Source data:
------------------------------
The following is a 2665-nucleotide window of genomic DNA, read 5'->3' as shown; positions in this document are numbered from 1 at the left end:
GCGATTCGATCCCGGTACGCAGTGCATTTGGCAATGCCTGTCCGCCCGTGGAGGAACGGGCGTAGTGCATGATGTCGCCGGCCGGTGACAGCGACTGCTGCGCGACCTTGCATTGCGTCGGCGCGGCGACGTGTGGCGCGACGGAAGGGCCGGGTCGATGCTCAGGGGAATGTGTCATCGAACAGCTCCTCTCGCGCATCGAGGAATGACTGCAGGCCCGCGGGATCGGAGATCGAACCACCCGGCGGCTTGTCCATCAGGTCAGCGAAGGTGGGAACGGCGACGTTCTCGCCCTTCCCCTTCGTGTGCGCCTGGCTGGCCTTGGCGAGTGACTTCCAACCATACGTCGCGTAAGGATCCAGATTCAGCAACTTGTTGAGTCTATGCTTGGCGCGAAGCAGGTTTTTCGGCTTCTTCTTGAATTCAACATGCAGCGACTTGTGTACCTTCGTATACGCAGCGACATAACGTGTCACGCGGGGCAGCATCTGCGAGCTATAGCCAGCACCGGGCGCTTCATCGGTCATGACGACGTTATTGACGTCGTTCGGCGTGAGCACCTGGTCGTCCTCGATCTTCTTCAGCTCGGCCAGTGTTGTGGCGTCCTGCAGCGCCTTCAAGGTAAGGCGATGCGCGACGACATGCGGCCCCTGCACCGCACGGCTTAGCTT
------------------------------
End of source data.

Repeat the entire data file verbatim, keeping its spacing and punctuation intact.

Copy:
The following is a 2665-nucleotide window of genomic DNA, read 5'->3' as shown; positions in this document are numbered from 1 at the left end:
GCGATTCGATCCCGGTACGCAGTGCATTTGGCAATGCCTGTCCGCCCGTGGAGGAACGGGCGTAGTGCATGATGTCGCCGGCCGGTGACAGCGACTGCTGCGCGACCTTGCATTGCGTCGGCGCGGCGACGTGTGGCGCGACGGAAGGGCCGGGTCGATGCTCAGGGGAATGTGTCATCGAACAGCTCCTCTCGCGCATCGAGGAATGACTGCAGGCCCGCGGGATCGGAGATCGAACCACCCGGCGGCTTGTCCATCAGGTCAGCGAAGGTGGGAACGGCGACGTTCTCGCCCTTCCCCTTCGTGTGCGCCTGGCTGGCCTTGGCGAGTGACTTCCAACCATACGTCGCGTAAGGATCCAGATTCAGCAACTTGTTGAGTCTATGCTTGGCGCGAAGCAGGTTTTTCGGCTTCTTCTTGAATTCAACATGCAGCGACTTGTGTACCTTCGTATACGCAGCGACATAACGTGTCACGCGGGGCAGCATCTGCGAGCTATAGCCAGCACCGGGCGCTTCATCGGTCATGACGACGTTATTGACGTCGTTCGGCGTGAGCACCTGGTCGTCCTCGATCTTCTTCAGCTCGGCCAGTGTTGTGGCGTCCTGCAGCGCCTTCAAGGTAAGGCGATGCGCGACGACATGCGGCCCCTGCACCGCACGGCTTAGCTT